Generally, if you order an Aviation in a bar today, you’re more likely going to get something like this recipe from Gary Regan:

Aviation Cocktail

2 ounces gin
1/2 ounce maraschino liqueur
1/2 ounce fresh lemon juice

INSTRUCTIONS:

Fill a cocktail shaker two-thirds full with ice and add all of the ingredients. Shake for approximately 15 seconds. Strain into a chilled cocktail glass.

Like Embury’s Apple Jack Rabbit Cocktail, this is getting a bit far from the original recipe for me. Depending on the Maraschino you’re using, this may also really be overkill on that ingredient. Especially if you’re using Luxardo, too much Maraschino is not a good thing. It will completely dominate a cocktail in a not very pleasant manner.

So I propose the solution above. Don’t skip the violette, don’t overdo the Maraschino, and add a bit of simple syrup to mellow this very tart Savoy Cocktail Book recipe.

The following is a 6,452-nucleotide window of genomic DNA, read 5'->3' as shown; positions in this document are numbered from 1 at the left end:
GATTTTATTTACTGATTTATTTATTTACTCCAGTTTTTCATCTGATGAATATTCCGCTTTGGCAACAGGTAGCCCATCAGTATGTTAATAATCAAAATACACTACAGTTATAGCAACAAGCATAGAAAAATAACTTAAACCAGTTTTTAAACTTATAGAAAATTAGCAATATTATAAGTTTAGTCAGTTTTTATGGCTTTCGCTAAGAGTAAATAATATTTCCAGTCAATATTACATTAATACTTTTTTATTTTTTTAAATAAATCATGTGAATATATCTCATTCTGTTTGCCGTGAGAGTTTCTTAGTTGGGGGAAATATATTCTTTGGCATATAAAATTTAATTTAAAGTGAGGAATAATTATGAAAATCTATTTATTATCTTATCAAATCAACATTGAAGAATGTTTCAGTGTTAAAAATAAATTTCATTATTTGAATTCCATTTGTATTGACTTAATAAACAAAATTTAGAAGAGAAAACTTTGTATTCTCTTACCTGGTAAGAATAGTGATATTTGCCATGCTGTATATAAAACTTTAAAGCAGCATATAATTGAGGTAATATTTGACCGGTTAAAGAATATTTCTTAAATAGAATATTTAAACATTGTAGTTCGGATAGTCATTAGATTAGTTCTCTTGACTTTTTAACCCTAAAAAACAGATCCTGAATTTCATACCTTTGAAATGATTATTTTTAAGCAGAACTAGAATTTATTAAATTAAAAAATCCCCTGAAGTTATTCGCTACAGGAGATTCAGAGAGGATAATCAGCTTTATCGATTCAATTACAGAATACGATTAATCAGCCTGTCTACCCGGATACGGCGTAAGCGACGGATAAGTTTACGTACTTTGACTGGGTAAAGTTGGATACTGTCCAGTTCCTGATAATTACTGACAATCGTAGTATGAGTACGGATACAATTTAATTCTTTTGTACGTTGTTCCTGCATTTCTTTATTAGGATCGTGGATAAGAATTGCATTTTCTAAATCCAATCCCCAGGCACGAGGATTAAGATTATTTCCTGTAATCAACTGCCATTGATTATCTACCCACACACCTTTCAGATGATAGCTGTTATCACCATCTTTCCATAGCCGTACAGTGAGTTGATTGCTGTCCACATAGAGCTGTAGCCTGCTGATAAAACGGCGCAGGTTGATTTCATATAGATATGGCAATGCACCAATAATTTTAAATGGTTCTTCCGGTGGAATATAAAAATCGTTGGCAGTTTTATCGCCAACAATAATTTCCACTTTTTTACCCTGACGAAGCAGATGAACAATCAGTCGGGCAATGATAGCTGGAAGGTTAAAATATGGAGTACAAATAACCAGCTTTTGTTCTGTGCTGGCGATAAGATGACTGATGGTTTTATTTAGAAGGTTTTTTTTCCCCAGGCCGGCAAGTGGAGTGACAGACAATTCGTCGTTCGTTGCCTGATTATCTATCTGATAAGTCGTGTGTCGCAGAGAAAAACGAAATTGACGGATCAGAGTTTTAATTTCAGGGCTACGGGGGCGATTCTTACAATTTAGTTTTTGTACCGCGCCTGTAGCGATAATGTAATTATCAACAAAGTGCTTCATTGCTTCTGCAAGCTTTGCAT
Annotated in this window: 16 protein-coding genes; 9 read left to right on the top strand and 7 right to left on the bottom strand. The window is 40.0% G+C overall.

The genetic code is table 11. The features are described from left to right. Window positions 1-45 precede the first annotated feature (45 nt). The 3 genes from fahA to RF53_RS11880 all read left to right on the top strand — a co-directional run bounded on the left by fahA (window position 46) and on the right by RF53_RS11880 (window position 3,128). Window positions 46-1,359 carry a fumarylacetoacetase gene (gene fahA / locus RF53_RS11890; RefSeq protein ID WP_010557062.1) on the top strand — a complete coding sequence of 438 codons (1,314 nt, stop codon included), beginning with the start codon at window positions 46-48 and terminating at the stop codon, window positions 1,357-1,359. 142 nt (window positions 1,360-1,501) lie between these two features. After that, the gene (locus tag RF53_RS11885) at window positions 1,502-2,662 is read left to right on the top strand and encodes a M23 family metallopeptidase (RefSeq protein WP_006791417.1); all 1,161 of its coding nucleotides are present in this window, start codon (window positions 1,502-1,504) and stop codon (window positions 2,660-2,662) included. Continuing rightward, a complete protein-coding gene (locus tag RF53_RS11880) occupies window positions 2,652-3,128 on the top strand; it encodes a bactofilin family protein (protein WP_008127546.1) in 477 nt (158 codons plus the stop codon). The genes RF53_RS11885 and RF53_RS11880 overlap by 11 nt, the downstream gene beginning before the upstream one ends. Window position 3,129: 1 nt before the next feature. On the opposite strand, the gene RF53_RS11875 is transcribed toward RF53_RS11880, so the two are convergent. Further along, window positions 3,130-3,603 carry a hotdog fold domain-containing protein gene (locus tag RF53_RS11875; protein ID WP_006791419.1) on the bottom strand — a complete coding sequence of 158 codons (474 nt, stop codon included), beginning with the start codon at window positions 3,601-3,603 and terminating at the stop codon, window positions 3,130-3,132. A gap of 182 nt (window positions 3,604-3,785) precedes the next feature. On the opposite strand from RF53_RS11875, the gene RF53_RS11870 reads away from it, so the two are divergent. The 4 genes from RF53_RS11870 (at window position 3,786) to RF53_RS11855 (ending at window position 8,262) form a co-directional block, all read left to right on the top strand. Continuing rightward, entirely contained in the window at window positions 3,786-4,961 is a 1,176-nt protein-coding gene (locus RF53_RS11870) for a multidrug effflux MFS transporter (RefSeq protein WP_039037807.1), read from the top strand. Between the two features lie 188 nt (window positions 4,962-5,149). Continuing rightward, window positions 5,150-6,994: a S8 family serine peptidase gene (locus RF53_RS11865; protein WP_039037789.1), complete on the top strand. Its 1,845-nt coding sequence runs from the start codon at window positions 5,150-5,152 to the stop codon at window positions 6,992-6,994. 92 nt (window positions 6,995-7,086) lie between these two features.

This post is one in a series documenting my ongoing effort to make all of the cocktails in the Savoy Cocktail Book, starting at the first, Abbey, and ending at the last, Zed.

Allen (Special) Cocktail

Allen (Special) Cocktail

Dash Lemon Juice. (Juice 1/6 Lemon)
1/3 Maraschino. (3/4 oz Luxardo Maraschino)
2/3 Plymouth Gin. (1 1/2 oz Plymouth Gin)

Shake well and strain into cocktail glass (and garnish with a cherry).

First, let’s not confuse the bright red Maraschino Cherries you get in Shirley Temples with Maraschino Liqueur. You should not make this cocktail by dumping the syrup from your cherries in the shaker.

You’re going to have to hunt down some real Maraschino Liqueur before attempting this or an Aviation.

Maraschino Liqueur is made from cherries; but, somewhat indirectly.

The nice folks at Luxardo, (Maraska and Stock also make Maraschino liqueurs,) make a whole fruit Maraska Cherry Eau-de-Vie, age it briefly in Ash wood barrels, sweeten it, and then bottle it.

This is somewhat unusual, as most liqueurs are made by simply soaking fruit in alcohol and then filtering and bottling.

What you get from this process is an interesting and distinctive funky flavor. The use of the whole fruit including pits, definitely contributes some nutty almond-like notes.